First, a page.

OUR SPACE – Sticks & Stones – By Rod Dungate


STICKS AND STONES is one of a series of short plays suitable for young people to perform.  They can be used in KS3 and KS4.  The plays are incorporate a number of themes, important among these are Criminal Damage.

The scripts are transcribed from plays which  formed a successful TIE tour, which had been developed from improvisation.  The original tour also incorporated a range of additional materials for teachers and students.  These were mapped to previous curriculums.  However conversations with practising teachers confirm the current relevance, so a comprehensive range of differentiated material forms this package.

Each package contains the following;

  1. The script of the play.
  2. Filmed version of the script lasting 10-15 minutes
  3. A short extract of young peoples’ reaction to the play
  4. Guidance notes for teachers and facilitators
  5. A student activity related to the topic being discussed.






Len is helped at home by Rob who is doing some community work. Elsewhere Rob’s friends, Dan and El, are indulging in some mindless vandalism. When Dan and El start annoying Len in his home, Rob tries to stop them – but is tempted to join in with his friends…


Len: An elderly man

Rob: A lad doing community work

Dan: Friend of Rob

El: Friend of Rob and Dan



Preview of the script is available here



Please take a look at this taster video of the OUR SPACE project – Click here




Context and History

These six plays were created by playwright-director Rod Dungate, working with a team of education specialists and actors.  The plays were toured with a company of four actors.  There were two tours.  Each play can be performed by four actors.  The development work was supported by a group of Home Office and police representatives.

The tour was aimed primarily at Years 9 and 10, but played to a wide range of ages in schools and youth clubs.  The idea is that students can engage with the actors and characters.  Although the plays are about criminal damage, they pull no punches in the complexities they raise.  Young people in the audiences never took advantage of the drama situations and often had thoughts and insights that took the actors’ breath away.

The plays were created by improvisation.  The scenarios were created by Rod Dungate based on research from police and other workers in the field.  Rod Dungate directed the plays, with the four actors making incredibly valuable creative and practical inputs.  These scripts have been transcribed from the improvised plays.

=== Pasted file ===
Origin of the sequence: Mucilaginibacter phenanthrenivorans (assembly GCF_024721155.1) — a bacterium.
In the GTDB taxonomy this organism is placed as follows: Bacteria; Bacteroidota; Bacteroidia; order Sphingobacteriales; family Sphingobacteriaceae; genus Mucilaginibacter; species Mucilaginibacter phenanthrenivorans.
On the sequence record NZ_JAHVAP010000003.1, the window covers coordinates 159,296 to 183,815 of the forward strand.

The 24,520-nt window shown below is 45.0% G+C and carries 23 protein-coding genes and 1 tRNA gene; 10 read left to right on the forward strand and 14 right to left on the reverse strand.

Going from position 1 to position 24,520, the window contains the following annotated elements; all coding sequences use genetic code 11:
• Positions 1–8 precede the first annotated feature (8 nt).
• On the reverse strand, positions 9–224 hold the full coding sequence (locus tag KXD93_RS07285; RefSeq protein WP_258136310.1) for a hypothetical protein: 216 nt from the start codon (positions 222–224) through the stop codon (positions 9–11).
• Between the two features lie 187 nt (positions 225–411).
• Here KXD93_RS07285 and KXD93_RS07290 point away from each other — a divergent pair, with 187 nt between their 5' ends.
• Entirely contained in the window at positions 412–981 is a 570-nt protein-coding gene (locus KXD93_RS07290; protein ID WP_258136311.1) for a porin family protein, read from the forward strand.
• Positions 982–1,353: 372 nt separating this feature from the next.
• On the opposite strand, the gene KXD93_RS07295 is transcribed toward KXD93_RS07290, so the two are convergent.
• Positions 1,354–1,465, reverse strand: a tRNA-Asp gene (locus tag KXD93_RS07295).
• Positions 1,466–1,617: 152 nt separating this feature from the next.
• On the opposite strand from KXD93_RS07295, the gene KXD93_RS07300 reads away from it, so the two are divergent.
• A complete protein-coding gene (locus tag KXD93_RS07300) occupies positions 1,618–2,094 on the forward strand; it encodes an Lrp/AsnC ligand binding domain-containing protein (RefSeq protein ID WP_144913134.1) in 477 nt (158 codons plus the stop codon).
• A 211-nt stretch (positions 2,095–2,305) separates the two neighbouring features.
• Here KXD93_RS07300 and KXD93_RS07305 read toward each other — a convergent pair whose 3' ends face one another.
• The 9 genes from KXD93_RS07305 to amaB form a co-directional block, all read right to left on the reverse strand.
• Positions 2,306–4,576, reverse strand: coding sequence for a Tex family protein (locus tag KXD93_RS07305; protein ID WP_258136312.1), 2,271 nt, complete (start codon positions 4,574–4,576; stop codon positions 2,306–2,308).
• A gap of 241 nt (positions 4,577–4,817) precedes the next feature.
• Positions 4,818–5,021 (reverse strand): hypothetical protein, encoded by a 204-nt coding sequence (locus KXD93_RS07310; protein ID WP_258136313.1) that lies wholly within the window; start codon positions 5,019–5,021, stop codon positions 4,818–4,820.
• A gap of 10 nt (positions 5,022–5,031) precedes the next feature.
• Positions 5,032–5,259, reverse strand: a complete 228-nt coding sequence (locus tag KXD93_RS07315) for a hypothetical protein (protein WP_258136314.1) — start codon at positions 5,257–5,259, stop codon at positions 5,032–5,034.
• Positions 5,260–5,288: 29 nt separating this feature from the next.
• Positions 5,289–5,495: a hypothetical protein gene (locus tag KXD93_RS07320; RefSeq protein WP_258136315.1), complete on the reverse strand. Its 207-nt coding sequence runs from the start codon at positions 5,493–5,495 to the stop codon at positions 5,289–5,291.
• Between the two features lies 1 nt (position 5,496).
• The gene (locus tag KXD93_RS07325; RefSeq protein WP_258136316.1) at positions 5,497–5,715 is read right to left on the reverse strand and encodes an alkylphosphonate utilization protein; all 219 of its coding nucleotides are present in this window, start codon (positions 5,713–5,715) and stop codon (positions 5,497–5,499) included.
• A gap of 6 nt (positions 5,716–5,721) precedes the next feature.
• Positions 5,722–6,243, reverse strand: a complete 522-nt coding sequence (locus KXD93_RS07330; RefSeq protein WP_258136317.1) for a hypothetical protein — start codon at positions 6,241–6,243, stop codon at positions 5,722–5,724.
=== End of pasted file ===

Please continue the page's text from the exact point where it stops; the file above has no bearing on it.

Accompanying these scripts are films of each play, teachers’ notes, and extension work.


Using the Scripts

There is much guidance on the use of the plays in the Teachers’ Notes.  However the Teachers’ Notes were originally written to support the use of the film

In addition, when using the scripts, it will be useful to keep these thoughts in mind.

Casting:  Each play can be performed by four people.  But this usually requires some multi-rolling.  Feel free to enlarge the number of actors if you wish.  For the most part genders of characters could be changes; feel free to make choices – and to change names.

Transcription:  These have been transcribed from improvised dramas.  Sometimes it has been impossible to capture the exact tones and rhythms.  Learning lines and ‘making them your own’ is an important skill for young people to learn.  However, some sections cry out to be filled out with managed improvisation.  Work with the scripts as suits your circumstances.

Note that a small error regarding police procedure was noted after the filming of the plays – Play Five, Swings and Roundabouts.  This was corrected for the tour and for these scrips, but it was too late to correct in the filmed version.

Settings:  All sorts of things are built into the scripts – gardening, cars, children’s playgrounds, a fall from a railway arch, vandalising a classroom.  There are no indications in the scripts about how this may be done.  When touring, Our Space used some step ladders, planks of wood, a table and some chairs.  And creative imaginations.

Structure and Drama Techniques:  A number of different styles and techniques are used in moving the actions along.  For instance Shane’s and Jake’s mothers in Success and Failure, the use of time in Making My Mark, the way Jason is handled at the end of Just a Geezer’s Car.  This may help students build up a bigger store of techniques



Additional information

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